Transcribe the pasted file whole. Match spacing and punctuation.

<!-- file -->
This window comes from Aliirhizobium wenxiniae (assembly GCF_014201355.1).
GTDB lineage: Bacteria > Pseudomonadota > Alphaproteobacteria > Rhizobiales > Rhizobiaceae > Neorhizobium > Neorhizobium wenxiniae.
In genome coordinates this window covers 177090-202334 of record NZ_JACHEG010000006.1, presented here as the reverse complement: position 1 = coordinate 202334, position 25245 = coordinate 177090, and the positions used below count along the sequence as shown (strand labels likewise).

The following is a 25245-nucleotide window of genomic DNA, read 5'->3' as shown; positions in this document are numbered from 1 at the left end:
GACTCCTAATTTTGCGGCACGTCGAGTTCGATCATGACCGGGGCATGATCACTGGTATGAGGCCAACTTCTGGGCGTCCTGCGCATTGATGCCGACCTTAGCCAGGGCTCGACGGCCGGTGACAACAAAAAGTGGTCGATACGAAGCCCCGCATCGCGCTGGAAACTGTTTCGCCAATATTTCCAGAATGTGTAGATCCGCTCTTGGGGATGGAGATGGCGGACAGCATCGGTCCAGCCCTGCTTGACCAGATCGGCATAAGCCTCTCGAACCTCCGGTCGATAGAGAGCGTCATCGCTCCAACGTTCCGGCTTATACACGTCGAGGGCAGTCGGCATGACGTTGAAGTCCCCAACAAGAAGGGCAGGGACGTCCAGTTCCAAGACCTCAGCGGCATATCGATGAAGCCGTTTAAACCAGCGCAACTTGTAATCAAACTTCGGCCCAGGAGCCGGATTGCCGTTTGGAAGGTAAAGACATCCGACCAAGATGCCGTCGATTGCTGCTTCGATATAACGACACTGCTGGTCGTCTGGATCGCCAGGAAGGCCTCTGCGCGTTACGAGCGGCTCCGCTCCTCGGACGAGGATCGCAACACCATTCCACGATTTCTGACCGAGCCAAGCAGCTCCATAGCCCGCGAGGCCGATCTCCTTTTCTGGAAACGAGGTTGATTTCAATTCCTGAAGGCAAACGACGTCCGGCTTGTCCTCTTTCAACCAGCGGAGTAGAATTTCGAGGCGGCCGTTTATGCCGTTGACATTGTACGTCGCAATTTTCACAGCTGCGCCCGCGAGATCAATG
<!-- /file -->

This window comes from Aliirhizobium wenxiniae (assembly GCF_014201355.1).
GTDB lineage: Bacteria > Pseudomonadota > Alphaproteobacteria > Rhizobiales > Rhizobiaceae > Neorhizobium > Neorhizobium wenxiniae.
In genome coordinates this window covers 177090-202334 of record NZ_JACHEG010000006.1, presented here as the reverse complement: position 1 = coordinate 202334, position 25245 = coordinate 177090, and the positions used below count along the sequence as shown (strand labels likewise).

The following is a 25245-nucleotide window of genomic DNA, read 5'->3' as shown; positions in this document are numbered from 1 at the left end:
GACTCCTAATTTTGCGGCACGTCGAGTTCGATCATGACCGGGGCATGATCACTGGTATGAGGCCAACTTCTGGGCGTCCTGCGCATTGATGCCGACCTTAGCCAGGGCTCGACGGCCGGTGACAACAAAAAGTGGTCGATACGAAGCCCCGCATCGCGCTGGAAACTGTTTCGCCAATATTTCCAGAATGTGTAGATCCGCTCTTGGGGATGGAGATGGCGGACAGCATCGGTCCAGCCCTGCTTGACCAGATCGGCATAAGCCTCTCGAACCTCCGGTCGATAGAGAGCGTCATCGCTCCAACGTTCCGGCTTATACACGTCGAGGGCAGTCGGCATGACGTTGAAGTCCCCAACAAGAAGGGCAGGGACGTCCAGTTCCAAGACCTCAGCGGCATATCGATGAAGCCGTTTAAACCAGCGCAACTTGTAATCAAACTTCGGCCCAGGAGCCGGATTGCCGTTTGGAAGGTAAAGACATCCGACCAAGATGCCGTCGATTGCTGCTTCGATATAACGACACTGCTGGTCGTCTGGATCGCCAGGAAGGCCTCTGCGCGTTACGAGCGGCTCCGCTCCTCGGACGAGGATCGCAACACCATTCCACGATTTCTGACCGAGCCAAGCAGCTCCATAGCCCGCGAGGCCGATCTCCTTTTCTGGAAACGAGGTTGATTTCAATTCCTGAAGGCAAACGACGTCCGGCTTGTCCTCTTTCAACCAGCGGAGTAGAATTTCGAGGCGGCCGTTTATGCCGTTGACATTGTACGTCGCAATTTTCACAGCTGCGCCCGCGAGATCAATG